I think it will be hard to successfully argue that Ansel Adams was able to exert as much artistic control when he photographed landscapes as when he photographed "Still Life, San Francisco, California (c.1932)".

But it would be nice if someone at least tried, instead of failing to distract Rob C. with issues that are beside the point ;-)
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Tony Jay
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« Reply #112 on: January 24, 2013, 02:07:20 AM »
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Take consolation from Sieff, as quoted above: we can all think of ourselves as artists, regardless of the cream or the crap that we may or may not produce: everybody wins! True democracy at its very best! I love it.

Not everybody wins.
Everybody can produce art - that is not difficult.
Not everybody can produce good art - that is much more difficult.

Tony Jay
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KLaban
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« Reply #113 on: January 24, 2013, 03:16:50 AM »
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I've just dusted off the heavy tome 'Art. The Rule Book'.

I quote

(Rule No. 1) There are no rules.

Right, I'm off to Ye Olde Coffee Corner for even more fun.
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Rob C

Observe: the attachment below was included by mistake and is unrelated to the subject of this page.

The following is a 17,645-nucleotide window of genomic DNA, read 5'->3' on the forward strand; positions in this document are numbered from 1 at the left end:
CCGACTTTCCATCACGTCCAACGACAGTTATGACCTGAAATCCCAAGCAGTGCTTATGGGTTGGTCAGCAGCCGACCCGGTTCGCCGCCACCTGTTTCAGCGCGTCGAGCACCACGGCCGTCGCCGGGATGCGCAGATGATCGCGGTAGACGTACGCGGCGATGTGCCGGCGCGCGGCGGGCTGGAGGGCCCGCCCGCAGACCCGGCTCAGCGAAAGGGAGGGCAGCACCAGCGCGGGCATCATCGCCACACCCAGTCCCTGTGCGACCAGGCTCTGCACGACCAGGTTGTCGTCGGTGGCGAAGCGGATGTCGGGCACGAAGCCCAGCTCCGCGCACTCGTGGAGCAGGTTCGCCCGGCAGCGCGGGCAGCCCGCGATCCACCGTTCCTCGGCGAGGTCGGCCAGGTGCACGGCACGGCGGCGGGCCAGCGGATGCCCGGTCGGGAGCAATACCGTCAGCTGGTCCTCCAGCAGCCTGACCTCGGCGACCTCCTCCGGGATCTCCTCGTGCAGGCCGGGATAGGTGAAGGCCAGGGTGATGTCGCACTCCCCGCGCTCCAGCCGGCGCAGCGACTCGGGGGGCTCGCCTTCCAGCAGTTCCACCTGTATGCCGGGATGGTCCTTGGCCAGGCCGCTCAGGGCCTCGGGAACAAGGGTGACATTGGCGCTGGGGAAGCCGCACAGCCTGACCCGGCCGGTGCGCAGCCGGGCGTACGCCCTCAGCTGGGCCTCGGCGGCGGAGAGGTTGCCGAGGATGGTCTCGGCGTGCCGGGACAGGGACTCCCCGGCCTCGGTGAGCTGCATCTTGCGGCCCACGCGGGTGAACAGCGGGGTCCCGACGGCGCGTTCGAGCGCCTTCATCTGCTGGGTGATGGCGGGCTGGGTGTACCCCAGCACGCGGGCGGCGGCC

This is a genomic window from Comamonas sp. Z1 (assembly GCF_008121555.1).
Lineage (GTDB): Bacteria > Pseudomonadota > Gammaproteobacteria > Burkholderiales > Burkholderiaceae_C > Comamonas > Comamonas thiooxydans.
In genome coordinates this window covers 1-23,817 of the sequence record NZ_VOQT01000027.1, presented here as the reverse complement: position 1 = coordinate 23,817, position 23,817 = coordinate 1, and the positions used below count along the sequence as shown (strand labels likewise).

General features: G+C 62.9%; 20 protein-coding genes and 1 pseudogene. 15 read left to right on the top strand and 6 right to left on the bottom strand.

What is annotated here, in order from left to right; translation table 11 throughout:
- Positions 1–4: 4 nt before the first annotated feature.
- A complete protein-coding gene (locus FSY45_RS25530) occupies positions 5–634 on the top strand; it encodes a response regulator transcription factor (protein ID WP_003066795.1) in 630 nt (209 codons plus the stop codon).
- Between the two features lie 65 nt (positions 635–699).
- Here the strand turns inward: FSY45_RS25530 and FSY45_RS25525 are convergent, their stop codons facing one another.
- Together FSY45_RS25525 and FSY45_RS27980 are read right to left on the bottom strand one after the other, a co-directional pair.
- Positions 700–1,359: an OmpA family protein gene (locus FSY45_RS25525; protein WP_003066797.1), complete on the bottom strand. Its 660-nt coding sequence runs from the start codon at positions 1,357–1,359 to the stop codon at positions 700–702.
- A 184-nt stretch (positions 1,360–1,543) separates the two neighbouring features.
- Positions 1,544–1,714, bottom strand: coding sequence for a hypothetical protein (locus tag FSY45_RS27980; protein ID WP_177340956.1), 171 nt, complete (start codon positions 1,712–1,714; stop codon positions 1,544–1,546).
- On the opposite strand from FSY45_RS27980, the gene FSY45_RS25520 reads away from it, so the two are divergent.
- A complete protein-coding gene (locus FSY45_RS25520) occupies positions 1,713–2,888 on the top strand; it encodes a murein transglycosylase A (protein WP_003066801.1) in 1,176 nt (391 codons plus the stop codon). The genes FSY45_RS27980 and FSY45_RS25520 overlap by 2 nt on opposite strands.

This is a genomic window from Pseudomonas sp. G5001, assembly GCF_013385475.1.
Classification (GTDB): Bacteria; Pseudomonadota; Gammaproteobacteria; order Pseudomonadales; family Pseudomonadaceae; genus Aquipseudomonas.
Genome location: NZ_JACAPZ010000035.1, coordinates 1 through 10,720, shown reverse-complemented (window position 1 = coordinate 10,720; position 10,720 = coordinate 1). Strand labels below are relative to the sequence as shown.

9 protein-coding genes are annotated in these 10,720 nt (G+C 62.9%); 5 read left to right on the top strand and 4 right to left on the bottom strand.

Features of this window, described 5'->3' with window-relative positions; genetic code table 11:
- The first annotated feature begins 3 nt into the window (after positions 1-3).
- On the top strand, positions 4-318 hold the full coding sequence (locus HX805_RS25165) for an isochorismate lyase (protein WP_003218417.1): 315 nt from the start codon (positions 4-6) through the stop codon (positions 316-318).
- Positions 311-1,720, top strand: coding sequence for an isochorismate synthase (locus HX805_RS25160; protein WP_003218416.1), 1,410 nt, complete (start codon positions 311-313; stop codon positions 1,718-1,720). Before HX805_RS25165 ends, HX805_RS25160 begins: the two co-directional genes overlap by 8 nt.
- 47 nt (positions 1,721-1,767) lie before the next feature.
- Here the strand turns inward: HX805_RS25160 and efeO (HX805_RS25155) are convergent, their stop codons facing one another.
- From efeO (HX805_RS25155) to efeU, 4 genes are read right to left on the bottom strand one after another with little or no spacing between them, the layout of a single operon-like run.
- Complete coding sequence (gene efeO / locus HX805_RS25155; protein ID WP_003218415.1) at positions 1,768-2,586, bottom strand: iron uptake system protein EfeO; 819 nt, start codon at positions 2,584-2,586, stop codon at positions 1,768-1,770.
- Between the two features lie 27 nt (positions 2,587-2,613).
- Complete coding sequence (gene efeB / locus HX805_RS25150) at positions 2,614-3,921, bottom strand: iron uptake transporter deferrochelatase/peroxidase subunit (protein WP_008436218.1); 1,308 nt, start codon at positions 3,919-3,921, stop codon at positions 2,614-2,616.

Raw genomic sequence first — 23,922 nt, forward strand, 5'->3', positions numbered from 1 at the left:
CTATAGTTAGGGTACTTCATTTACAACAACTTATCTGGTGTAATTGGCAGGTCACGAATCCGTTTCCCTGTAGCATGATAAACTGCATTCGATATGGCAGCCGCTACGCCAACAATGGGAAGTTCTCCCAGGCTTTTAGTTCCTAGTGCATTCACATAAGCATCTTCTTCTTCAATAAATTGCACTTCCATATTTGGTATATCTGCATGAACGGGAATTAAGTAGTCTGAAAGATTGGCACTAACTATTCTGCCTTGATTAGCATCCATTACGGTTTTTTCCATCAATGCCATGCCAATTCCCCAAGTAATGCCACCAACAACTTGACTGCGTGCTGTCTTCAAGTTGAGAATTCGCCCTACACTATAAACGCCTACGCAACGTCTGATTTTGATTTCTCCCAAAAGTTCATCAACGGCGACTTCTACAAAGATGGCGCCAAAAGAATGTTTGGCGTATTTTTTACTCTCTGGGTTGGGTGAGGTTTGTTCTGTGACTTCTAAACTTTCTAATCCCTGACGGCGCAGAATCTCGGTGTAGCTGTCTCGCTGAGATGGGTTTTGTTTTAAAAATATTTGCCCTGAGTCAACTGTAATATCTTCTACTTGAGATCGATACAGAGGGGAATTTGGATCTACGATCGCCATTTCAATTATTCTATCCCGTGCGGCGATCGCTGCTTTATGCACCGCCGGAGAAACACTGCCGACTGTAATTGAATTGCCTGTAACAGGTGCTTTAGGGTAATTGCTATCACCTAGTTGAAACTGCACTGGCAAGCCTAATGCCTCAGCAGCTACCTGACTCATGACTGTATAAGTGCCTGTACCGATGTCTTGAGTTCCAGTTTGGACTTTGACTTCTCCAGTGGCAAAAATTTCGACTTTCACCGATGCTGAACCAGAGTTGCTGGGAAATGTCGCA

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« Reply #114 on: January 24, 2013, 03:18:36 AM »
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So, by active interference, you mostly mean re-arrangement of the objects in the scene into a composition?


Taking your question at face value, often dangerous, I say yes; but I also add this: you can distort any argument to its absurd limit in pursuit of a point.

I do not look upon changing the camera position, if that's the total photographic input, as being 'creative'; as indicated ad nauseam, I see that as fine-tuning what's already there. I've also stated several times that the ability to do that is what I call having a good eye. The two, a good eye and creativity do sometimes run together but not always. I would attempt to illustrate this difference by quoting the ability of the interior designer with that of the discerning client who knows what he wants to achieve, but not how to do it.

In the case of the still life example, I read a certain dismissiveness in some quarters about the simple(?) act of rearranging given objects. That can be a simple matter for a gifted photographer but impossible for one devoid of the gift. And there we touch upon one of the forbidden fruit: few like to accept that much of the ability to be creative (in an artistic sense) is inborn, As someone wrote: poets are born, not made.

Rob C
« Last Edit: January 24, 2013, 03:45:36 AM by Rob C » Logged

Rob C
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« Reply #115 on: January 24, 2013, 03:24:29 AM »
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I've just dusted off the heavy tome 'Art. The Rule Book'.

I quote

(Rule No. 1) There are no rules.

Right, I'm off to Ye Olde Coffee Corner for even more fun.



Hi Keith,

What's Rule No. 2?

;-)

Rob
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Rob C
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« Reply #116 on: January 24, 2013, 03:28:27 AM »
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Not everybody wins.